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Management and Soil Biology

Why is Soil Biology Important? | What Regulates Soil Biology? | Measuring Soil Biology | Management and Soil Biology | Soil Evaluation of Biological Productivity

The most important influences on soil biology in terms of management is energy supply (essentially the carbon in the soil), in the form of plant residues and animal manures. The energy or carbon drives the entire soil ecosystem which is important to help sustain biological functions for longer periods within the season in order to increase levels of microbial populations and associated benefits.

Habitat for soil biology is also important. It should be stable in terms of water and air supply and temperature, and should have an absence of toxicities such as salt and heavy metals. Finally, diversity of crops and plant species is important to capture the synergies between species and avoid build-up of pathogens

No till, stubble retention and direct drill

Soils are wetter and cooler under no-till systems than when cultivated, and more residues and manures are concentrated on the surface and in the top layer of the soil.

Occasional tillage may provide short-term benefits with weed control and decreasing pathogens. However, accelerated decomposition resulting from tillage may lead to loss of carbon due to more rapid breakdown of residues. No-till and stubble retention leads to a better synchronisation between nitrogen mineralisation and plant requirements. No-till tends to favour fungi proliferation over bacteria which is desirable in order to break down more complex organic compounds (lignin and cellulose) from retained stubble.

Rotations

Replacing monocultures (usually wheat) with rotations based on crop legumes, oilseeds and pastures can increase the size and diversity of the soil biological communities. Multiple ecological studies have shown that above-ground plant diversity strongly influences below-ground diversity.

Crop type and variety affect microbial composition and activity due to a number of factors: differences in the rhizosphere; differences near crop residue; direct effects due to chemical and biochemical properties of different plants (isothiocyanates in canola which act as a mild fumigant); and indirectly through different management practices. Rotations also facilitate management of soil-borne diseases by eliminating the occurrence of a continual pathogen host as well as improving soil nutrient supply due to the added benefit of nitrogen fixation in legumes.

Manage chemical inputs

Although we know little about the effects of pesticides on soil biology in Australia, minimal use of insecticides, fungicides and herbicides is a desirable management strategy. Repeated use of the same chemical can make the chemical less effective. Avoiding copper based products that are toxic to many microbial groups is also recommended.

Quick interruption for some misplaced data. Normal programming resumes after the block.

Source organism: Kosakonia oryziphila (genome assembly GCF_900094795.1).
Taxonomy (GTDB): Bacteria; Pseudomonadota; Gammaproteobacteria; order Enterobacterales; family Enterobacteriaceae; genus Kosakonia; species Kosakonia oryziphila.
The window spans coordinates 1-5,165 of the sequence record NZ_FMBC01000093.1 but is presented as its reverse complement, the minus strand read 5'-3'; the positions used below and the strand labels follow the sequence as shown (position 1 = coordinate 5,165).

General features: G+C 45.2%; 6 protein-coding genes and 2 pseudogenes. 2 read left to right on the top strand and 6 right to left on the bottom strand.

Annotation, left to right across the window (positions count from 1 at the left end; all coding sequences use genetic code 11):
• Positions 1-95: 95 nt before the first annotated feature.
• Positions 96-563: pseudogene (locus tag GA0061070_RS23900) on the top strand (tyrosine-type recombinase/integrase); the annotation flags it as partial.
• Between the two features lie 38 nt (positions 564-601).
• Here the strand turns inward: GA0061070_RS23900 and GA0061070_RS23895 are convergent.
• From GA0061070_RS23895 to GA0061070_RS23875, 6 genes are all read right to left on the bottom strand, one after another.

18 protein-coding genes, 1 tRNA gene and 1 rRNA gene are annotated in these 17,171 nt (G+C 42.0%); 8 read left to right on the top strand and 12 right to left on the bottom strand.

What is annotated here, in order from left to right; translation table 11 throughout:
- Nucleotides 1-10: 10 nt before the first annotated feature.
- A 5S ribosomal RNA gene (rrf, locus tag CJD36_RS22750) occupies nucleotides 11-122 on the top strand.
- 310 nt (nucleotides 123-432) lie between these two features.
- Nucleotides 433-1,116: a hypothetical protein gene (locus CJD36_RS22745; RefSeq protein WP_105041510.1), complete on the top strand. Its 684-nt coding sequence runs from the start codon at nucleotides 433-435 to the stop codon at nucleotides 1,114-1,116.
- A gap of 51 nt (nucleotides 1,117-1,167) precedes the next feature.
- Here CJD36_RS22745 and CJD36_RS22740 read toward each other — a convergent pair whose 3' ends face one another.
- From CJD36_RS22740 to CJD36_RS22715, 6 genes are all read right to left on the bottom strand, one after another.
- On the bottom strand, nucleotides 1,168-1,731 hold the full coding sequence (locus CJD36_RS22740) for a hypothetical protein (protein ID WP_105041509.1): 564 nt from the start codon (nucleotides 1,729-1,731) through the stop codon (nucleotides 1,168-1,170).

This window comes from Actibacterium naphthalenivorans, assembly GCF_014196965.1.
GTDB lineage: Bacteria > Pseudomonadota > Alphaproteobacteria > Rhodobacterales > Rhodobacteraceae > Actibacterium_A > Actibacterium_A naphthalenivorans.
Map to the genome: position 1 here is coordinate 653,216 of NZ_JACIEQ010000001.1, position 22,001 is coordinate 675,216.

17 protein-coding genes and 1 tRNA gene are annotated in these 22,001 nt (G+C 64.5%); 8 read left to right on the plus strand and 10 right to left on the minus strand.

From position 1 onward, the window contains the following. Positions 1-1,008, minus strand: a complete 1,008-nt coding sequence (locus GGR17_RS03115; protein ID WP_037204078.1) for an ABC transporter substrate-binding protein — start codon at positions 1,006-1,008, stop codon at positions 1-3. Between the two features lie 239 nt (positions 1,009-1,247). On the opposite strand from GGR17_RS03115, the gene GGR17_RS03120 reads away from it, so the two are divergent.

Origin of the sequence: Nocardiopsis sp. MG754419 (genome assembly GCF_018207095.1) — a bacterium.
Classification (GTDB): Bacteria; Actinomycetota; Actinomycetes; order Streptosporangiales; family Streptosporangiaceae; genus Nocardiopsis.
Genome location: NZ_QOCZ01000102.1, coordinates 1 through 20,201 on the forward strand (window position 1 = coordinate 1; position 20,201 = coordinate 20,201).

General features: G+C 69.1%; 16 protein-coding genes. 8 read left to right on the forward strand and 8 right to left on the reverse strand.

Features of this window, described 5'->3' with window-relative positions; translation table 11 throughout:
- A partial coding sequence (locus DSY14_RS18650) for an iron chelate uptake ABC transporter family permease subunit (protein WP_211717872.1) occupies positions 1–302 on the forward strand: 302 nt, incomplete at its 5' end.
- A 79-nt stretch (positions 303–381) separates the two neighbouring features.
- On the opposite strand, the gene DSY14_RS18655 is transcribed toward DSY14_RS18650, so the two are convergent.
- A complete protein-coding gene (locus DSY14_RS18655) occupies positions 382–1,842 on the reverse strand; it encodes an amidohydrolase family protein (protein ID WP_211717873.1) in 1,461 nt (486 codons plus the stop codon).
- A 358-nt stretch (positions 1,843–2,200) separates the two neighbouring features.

Amendments

Use microbial inoculants and biological amendments with caution. Legume inoculants containing Rhizobia have a 50-year history of research and development and are well tested with proven beneficial products. However, there is an increasing stream of new “silverbullet” products that purport to fix nitrogen and enhance plant growth. Remember to check with your local agronomist if these products have been trialled in field tests - preferably in your region where there is similar climate and soil types.

Check that products are registered and if the product labels carry key information such as contents, storage, application rates and safety information. Check whether the product will be a long term solution and what exactly it claims to do. Determine if the product is part of a management package - if so, be aware that sound management may result in benefits to soil health, independent of associated amendments. If possible, consider conducting your own field trial before committing to large scale adoption of a product.

Checklist: What should you know about biological products?

Is the product registered?What regulations exist for these products?
Does the label carry key information?What is in it?
Is the product suitable?Consider climate, crop & soil variability.
Is the product part of a management package?Does the management improve soil biology when used alone?
How can I tell if the product really works?Have there been local trials carried out?
How can I find out more?www.apvma.gov.au (external link); scientific journals.

Related Links

Further information about Soil Biology.
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